If you are fishing lures upsize your line to 20-30lb mono or a combination of braid with a mono top shot.  Lure fishing also allows you to use either a spinning outfit or a conventional outfit depending our what you like to use most.  You may want to downsize your equipment for fish under ten pounds and up size for those in the fifty plus range.”  Greg prefers monofilament to braided lines because of their stretch and their ability to be easily broken when snagged.

OLYMPUS DIGITAL CAMERAWhat rigging setup do you use for striper?

“Rigging depends on the size of fish and where you are fishing.  For live bait fishing I like to use the Carolina Rig.  In light current areas I may use a short as a six inch leader and as long as three feet in spots with ripping current.  My sliding sinker will range from ½ ounce to three ounces depending on current and area I am fishing.  When fishing light current I recommend a light sinker and employ a heavier sinker when the current is strong.  For hooks I like to use the Gamakatsu Octopus hook in sizes 1 to 2/0.

When fishing lures for striper I will tie a 110lb crosslock snap swivel to my main line and clip the lure to it.  This rig makes it easy and quick to change lures.  Both of these setups work well in both fresh and saltwater applications.

What kind of bait do you like to use for striper in the surf?

“Both artificial lures and live/fresh dead bait work well for striper.  Some of the traditional lures used over the years have been krocodiles, kastmasters, Rapalla minnows and recently Lucky Craft Flash Minnows.  I have developed a line of striper lures which you may view on my site:  These lures are from six inches to twelve inches long and offer both straight one piece and broken back models.

When it comes to live and fresh/dead baits you have a number of options.  Squid, mackerel, anchovy, sardine, chunk baits, blood and lug worms, crawdads, sidewinder rock crabs all work great for bait.  Look for the forage that occurs naturally in the place you are fishing and use that—it’s probably what the fish are eating!

Ok, now for my most important question:  Where do you find striper and have the best shot at catching one in the surf?

“As you know, stripers have been caught all along the coast, outside harbors and estuary entrances.  These fish are varacious eaters and spend all their time looking for food.  Striper can transit up to thirty miles per day looking for areas to forage.  Once they find a bait source they may stay there for hours or days.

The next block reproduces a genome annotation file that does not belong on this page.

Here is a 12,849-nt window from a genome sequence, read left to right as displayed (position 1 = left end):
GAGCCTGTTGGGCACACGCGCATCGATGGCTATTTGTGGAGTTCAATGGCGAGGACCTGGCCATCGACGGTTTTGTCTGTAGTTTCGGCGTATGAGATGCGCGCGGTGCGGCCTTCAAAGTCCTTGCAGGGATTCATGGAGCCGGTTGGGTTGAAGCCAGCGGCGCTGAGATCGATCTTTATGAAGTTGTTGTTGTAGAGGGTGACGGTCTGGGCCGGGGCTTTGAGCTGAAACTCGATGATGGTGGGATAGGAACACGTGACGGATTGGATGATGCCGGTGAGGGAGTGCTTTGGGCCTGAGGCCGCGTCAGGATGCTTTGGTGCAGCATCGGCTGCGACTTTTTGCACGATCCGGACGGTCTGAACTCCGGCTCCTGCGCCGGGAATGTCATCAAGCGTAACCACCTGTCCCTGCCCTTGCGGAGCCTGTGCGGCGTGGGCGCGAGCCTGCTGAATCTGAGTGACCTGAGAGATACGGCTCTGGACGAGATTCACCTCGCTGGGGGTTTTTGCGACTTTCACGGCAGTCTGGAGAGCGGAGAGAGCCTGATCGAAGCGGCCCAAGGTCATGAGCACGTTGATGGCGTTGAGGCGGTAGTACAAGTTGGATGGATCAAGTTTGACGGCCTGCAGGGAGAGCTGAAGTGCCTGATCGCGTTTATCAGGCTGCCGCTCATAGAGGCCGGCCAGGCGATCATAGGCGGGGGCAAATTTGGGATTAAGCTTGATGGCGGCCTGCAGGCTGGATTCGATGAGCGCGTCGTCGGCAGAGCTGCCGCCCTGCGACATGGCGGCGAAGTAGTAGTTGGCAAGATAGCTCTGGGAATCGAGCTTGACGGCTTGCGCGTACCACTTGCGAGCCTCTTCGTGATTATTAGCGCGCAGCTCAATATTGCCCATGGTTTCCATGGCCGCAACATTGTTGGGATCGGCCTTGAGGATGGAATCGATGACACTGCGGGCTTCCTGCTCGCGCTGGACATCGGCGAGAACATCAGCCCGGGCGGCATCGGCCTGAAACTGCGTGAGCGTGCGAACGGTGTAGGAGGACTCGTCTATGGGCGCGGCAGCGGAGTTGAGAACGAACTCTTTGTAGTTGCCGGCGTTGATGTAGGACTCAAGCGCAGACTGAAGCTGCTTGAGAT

STRIPER COLIN RHOADES 5 15One sure fire way to find them is to look for diving, feeding birds working areas of bait just offshore.  In cases like these I like to use a long rod and cast a lure into the frenzy.  Many times striper, in combination with other fish, will be pushing the bait up to the surface.  Because striper run in schools, if you find one you can be well assured others accompany them.

Another great area to find striper is near harbor and estuary entrances and near the end of jetties.  Fish these areas two hours before and after the high tide when large amounts of water are creating eddies where structure meets sand.

Without question the best time to fish for striper may be after dark.  Nighttime offers some cover for these fish and allows them to approach and forage on prey.  I like to fish them in any low light situation (sunrise, sunset and at night) and find that a high tide around 8pm is ideal for both low light and no light opportunities.

During the day areas that provide shade and a “light-break” over water are also good places to target.  Look for docks, bridges, overpasses and other structure which provides shade.  The right conditions here would include a combination of current and shade that set up a break or “wall”.  This is where fish will congregate.

Good stuff!  What tips would you have for anglers looking to catch a striped bass in the surf?

“ My first tip:  Be patient, look for the conditions we discussed above, learn the habits of these fish and pay attention to tide, light, bait and rigging once you begin to catch fish.